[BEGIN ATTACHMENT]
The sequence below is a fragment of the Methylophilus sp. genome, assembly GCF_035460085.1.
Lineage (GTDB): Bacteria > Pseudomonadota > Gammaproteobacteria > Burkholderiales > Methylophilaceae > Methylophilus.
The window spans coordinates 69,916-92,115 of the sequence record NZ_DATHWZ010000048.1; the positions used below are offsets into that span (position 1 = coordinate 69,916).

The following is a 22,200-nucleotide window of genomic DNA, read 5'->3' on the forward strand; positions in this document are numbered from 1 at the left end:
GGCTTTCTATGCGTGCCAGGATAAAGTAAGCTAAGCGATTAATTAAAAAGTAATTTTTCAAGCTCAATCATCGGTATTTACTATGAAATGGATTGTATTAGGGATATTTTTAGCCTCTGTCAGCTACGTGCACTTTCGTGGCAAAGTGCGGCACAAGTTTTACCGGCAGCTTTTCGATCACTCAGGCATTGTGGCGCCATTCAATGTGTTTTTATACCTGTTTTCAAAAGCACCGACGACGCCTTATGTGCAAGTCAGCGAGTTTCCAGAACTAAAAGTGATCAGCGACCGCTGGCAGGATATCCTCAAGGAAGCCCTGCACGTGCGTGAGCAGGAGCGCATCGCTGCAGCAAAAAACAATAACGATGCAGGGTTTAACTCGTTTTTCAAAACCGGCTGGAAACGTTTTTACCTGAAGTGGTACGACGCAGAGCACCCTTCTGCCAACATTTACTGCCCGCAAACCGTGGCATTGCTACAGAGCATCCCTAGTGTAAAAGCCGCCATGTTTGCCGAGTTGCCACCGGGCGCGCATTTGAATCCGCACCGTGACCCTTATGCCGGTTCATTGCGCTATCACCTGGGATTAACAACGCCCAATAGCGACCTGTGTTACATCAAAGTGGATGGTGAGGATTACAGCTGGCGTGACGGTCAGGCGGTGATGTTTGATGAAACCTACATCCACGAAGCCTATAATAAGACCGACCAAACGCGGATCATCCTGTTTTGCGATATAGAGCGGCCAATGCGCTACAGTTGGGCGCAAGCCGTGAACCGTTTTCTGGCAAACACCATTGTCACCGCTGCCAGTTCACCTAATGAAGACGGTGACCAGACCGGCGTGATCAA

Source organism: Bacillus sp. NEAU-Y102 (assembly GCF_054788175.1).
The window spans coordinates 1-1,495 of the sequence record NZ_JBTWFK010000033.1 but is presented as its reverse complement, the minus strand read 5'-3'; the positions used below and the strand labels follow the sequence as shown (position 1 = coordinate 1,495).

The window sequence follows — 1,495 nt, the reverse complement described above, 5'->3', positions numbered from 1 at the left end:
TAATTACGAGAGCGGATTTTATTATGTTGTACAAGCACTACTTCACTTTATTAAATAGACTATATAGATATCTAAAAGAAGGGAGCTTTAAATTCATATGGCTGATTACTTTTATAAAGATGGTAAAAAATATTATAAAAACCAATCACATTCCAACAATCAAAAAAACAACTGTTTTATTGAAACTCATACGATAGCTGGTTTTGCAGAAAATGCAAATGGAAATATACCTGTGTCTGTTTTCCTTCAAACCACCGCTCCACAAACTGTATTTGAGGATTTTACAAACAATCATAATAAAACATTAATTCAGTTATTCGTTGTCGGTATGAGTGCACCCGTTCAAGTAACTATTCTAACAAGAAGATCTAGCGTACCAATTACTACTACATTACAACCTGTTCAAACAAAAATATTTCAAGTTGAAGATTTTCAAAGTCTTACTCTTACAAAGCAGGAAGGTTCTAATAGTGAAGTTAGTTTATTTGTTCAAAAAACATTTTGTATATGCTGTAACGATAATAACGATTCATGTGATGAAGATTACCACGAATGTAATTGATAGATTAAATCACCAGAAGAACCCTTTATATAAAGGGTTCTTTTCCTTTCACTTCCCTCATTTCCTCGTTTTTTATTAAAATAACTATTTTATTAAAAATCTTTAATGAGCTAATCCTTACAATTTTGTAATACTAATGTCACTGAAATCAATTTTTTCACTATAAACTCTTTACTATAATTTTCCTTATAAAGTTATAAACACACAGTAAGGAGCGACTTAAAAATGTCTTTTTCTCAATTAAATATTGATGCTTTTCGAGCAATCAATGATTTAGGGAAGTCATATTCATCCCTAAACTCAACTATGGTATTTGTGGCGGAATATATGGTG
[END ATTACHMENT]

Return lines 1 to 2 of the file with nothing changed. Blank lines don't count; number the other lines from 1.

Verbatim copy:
The sequence below is a fragment of the Methylophilus sp. genome, assembly GCF_035460085.1.
Lineage (GTDB): Bacteria > Pseudomonadota > Gammaproteobacteria > Burkholderiales > Methylophilaceae > Methylophilus.